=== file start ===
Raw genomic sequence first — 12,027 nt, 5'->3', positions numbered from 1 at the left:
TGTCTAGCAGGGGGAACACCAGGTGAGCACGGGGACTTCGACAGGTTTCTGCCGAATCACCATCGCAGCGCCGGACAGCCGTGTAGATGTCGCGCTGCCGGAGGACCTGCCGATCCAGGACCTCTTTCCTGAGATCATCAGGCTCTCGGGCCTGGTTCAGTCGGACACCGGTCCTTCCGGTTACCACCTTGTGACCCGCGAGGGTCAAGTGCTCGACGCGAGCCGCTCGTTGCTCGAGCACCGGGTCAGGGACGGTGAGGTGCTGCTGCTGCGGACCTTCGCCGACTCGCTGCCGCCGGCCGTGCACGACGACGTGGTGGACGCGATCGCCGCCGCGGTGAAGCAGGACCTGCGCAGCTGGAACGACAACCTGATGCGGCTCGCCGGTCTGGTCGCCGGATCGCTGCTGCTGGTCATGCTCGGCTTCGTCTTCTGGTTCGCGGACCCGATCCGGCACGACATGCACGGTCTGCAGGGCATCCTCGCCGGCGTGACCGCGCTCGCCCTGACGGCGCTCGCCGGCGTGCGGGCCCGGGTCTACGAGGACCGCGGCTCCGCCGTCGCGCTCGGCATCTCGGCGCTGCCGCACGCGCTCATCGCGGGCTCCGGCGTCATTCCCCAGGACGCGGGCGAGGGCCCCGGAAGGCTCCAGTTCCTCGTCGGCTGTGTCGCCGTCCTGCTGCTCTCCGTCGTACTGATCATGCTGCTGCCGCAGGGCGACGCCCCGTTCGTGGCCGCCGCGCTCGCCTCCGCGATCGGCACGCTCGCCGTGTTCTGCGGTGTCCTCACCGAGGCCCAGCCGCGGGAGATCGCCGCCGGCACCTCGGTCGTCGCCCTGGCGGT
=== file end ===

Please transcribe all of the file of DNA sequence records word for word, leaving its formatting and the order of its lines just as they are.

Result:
Raw genomic sequence first — 12,027 nt, 5'->3', positions numbered from 1 at the left:
TGTCTAGCAGGGGGAACACCAGGTGAGCACGGGGACTTCGACAGGTTTCTGCCGAATCACCATCGCAGCGCCGGACAGCCGTGTAGATGTCGCGCTGCCGGAGGACCTGCCGATCCAGGACCTCTTTCCTGAGATCATCAGGCTCTCGGGCCTGGTTCAGTCGGACACCGGTCCTTCCGGTTACCACCTTGTGACCCGCGAGGGTCAAGTGCTCGACGCGAGCCGCTCGTTGCTCGAGCACCGGGTCAGGGACGGTGAGGTGCTGCTGCTGCGGACCTTCGCCGACTCGCTGCCGCCGGCCGTGCACGACGACGTGGTGGACGCGATCGCCGCCGCGGTGAAGCAGGACCTGCGCAGCTGGAACGACAACCTGATGCGGCTCGCCGGTCTGGTCGCCGGATCGCTGCTGCTGGTCATGCTCGGCTTCGTCTTCTGGTTCGCGGACCCGATCCGGCACGACATGCACGGTCTGCAGGGCATCCTCGCCGGCGTGACCGCGCTCGCCCTGACGGCGCTCGCCGGCGTGCGGGCCCGGGTCTACGAGGACCGCGGCTCCGCCGTCGCGCTCGGCATCTCGGCGCTGCCGCACGCGCTCATCGCGGGCTCCGGCGTCATTCCCCAGGACGCGGGCGAGGGCCCCGGAAGGCTCCAGTTCCTCGTCGGCTGTGTCGCCGTCCTGCTGCTCTCCGTCGTACTGATCATGCTGCTGCCGCAGGGCGACGCCCCGTTCGTGGCCGCCGCGCTCGCCTCCGCGATCGGCACGCTCGCCGTGTTCTGCGGTGTCCTCACCGAGGCCCAGCCGCGGGAGATCGCCGCCGGCACCTCGGTCGTCGCCCTGGCGGT